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Conservation Practices Reduce Runoff and Erosion in Lake Erie Basin

March 29, 2016


The Great Lakes. Photo credit: NASA.

The Great Lakes. Photo credit: NASA.

Each year, the U.S. Department of Agriculture (USDA) invests billions of dollars to help farmers, ranchers, and foresters conserve natural resources and wildlife habitat on and around their land. With thousands of producers across the country planning to implement conservation practices, understanding if and how conservation efforts are working is critical.

According to the Conservation Effects Assessment Project (CEAP), the multi-agency effort led by the USDA’s Natural Resources Conservation Service (NRCS) and charged with assessing federal conservation investments, conservation activities are paying off in the Western Lake Erie Basin (WLEB). On Monday, March 28, USDA released a new CEAP report detailing the successes of conservation efforts thus far in WLEB: Effects of Conservation Practice Adoption on Cultivated Cropland Acres in Western Lake Erie Basin, 2003-06 and 2012.

The WLEB supplies water to farmers and communities in multiple states (Ohio, Michigan and Indiana). In the past Lake Erie has been plagued by toxic algae blooms, caused by a combination of climate change and agricultural runoff, which made the water unsafe for drinking or for use on the farm. Thanks to aggressive conservation efforts in the region, NRCS estimates that between 2009 and 2014, farmers kept “7 million pounds of nitrogen, 1.2 million pounds of phosphorous, and 488,000 tons of sediment” on the farm and out of the water supply. The latest update, which builds off a 2011 report focused on the broader Great Lakes region, estimates that even greater annual reductions in nutrient runoff can be expected over the next three years.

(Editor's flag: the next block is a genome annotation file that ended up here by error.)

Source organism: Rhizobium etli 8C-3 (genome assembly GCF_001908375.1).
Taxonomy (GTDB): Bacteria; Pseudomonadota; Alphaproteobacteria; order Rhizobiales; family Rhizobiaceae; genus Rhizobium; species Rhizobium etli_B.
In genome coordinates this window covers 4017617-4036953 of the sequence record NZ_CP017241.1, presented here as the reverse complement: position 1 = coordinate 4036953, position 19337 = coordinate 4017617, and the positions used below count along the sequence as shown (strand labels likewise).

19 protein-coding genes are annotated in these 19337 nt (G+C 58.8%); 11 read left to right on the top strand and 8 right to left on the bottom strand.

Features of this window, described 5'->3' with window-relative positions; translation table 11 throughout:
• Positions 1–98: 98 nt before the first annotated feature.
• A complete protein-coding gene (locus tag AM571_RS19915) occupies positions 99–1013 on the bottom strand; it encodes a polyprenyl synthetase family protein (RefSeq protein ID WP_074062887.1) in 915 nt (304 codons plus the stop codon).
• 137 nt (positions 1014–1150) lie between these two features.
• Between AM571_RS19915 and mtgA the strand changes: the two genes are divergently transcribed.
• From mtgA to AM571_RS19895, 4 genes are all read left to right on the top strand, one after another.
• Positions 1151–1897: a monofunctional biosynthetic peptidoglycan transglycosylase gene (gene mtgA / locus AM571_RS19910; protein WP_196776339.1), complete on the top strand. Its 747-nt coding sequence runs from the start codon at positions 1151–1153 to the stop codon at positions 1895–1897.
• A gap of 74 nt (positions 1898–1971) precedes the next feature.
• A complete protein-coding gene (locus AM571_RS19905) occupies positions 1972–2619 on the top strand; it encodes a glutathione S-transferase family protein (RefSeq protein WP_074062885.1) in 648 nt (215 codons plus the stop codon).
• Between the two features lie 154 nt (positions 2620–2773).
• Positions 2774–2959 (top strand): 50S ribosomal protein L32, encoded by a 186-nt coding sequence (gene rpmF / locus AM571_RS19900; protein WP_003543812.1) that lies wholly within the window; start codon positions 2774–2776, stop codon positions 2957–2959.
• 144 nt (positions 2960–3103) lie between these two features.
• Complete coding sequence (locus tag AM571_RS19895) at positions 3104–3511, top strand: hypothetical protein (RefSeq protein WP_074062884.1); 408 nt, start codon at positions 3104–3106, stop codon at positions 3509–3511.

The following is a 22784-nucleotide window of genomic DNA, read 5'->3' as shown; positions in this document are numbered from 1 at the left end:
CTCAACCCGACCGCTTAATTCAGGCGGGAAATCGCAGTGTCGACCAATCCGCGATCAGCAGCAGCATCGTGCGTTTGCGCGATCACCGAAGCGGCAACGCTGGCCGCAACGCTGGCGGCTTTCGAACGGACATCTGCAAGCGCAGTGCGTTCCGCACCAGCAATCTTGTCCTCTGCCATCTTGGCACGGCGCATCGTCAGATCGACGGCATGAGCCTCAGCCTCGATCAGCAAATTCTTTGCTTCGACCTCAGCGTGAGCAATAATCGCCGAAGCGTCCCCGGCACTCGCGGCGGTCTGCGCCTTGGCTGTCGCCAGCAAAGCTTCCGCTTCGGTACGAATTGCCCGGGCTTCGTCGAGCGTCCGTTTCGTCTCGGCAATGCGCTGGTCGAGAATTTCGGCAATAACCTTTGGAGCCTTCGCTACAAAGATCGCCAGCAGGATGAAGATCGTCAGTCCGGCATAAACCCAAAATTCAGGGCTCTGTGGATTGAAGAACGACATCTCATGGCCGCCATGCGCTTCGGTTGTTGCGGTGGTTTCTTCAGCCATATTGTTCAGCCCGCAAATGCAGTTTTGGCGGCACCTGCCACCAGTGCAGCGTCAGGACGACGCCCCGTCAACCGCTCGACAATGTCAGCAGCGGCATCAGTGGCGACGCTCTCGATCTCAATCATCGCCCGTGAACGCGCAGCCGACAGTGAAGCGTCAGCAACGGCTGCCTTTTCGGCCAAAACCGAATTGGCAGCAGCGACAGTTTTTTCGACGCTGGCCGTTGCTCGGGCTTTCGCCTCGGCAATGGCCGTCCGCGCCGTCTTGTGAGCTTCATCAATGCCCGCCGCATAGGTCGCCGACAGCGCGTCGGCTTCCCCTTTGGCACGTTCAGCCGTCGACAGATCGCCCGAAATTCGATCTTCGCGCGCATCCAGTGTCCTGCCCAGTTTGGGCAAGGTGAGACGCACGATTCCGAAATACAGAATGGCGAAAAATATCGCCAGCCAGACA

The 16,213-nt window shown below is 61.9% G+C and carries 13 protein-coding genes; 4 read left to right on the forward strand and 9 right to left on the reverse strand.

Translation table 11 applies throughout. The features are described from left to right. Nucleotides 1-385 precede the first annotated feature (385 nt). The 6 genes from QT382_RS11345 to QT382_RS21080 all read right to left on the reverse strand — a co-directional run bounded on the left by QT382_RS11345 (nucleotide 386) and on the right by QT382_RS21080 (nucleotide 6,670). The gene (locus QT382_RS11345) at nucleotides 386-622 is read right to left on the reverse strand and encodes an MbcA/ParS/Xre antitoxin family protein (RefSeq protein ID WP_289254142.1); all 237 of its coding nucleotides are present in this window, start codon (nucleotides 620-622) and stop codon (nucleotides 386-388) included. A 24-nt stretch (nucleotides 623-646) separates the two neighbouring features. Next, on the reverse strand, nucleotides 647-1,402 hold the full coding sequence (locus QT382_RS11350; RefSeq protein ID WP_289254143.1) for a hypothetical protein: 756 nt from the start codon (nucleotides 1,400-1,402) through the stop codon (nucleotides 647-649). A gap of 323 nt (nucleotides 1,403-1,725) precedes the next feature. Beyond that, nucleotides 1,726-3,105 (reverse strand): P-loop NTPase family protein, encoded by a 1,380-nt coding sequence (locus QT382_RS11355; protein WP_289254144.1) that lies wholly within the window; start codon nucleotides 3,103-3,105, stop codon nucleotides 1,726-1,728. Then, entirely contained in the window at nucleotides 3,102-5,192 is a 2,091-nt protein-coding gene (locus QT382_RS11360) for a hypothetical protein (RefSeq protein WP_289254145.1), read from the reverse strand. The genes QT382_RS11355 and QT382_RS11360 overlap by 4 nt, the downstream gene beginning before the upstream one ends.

Agriculture Secretary Tom Vilsack announced this week that USDA will invest $41 million over three years to clean up the Western Lake Erie Basin. According to the WLEB report, producers will limit phosphorous runoff and sediment loss by an additional 640,000 pounds and 260,000 tons, respectively, over this period.

The WLEB report analyzes the quantitative impact of implementing a variety of voluntary conservation practices available through USDA conservation programs including: riparian buffers, grass filter strips, conservation tillage, integrated pest management, and land retirement. The report uses the cropland farmer survey from 2012 and modeling simulations to compare the impacts of conservation practices adopted between 2003-06 and 2012. The entire Great Lakes region will be sampled again in 2015-2016, with new results to follow.

Key Findings

  • Cropland acres managed with one or more structural practice controlling erosion increased from 34 to 54 percent of acres.
  • Edge-of-field trapping practices that reduce runoff losses, such as riparian buffers and grass filter strips, increased from use on 18 percent of acres to use on 31 percent.
  • Average sediment lost at the edge of fields decreased from 1.1 to 0.5 tons per acre, per year, largely due to the increased adoption of edge-of-field trapping practices.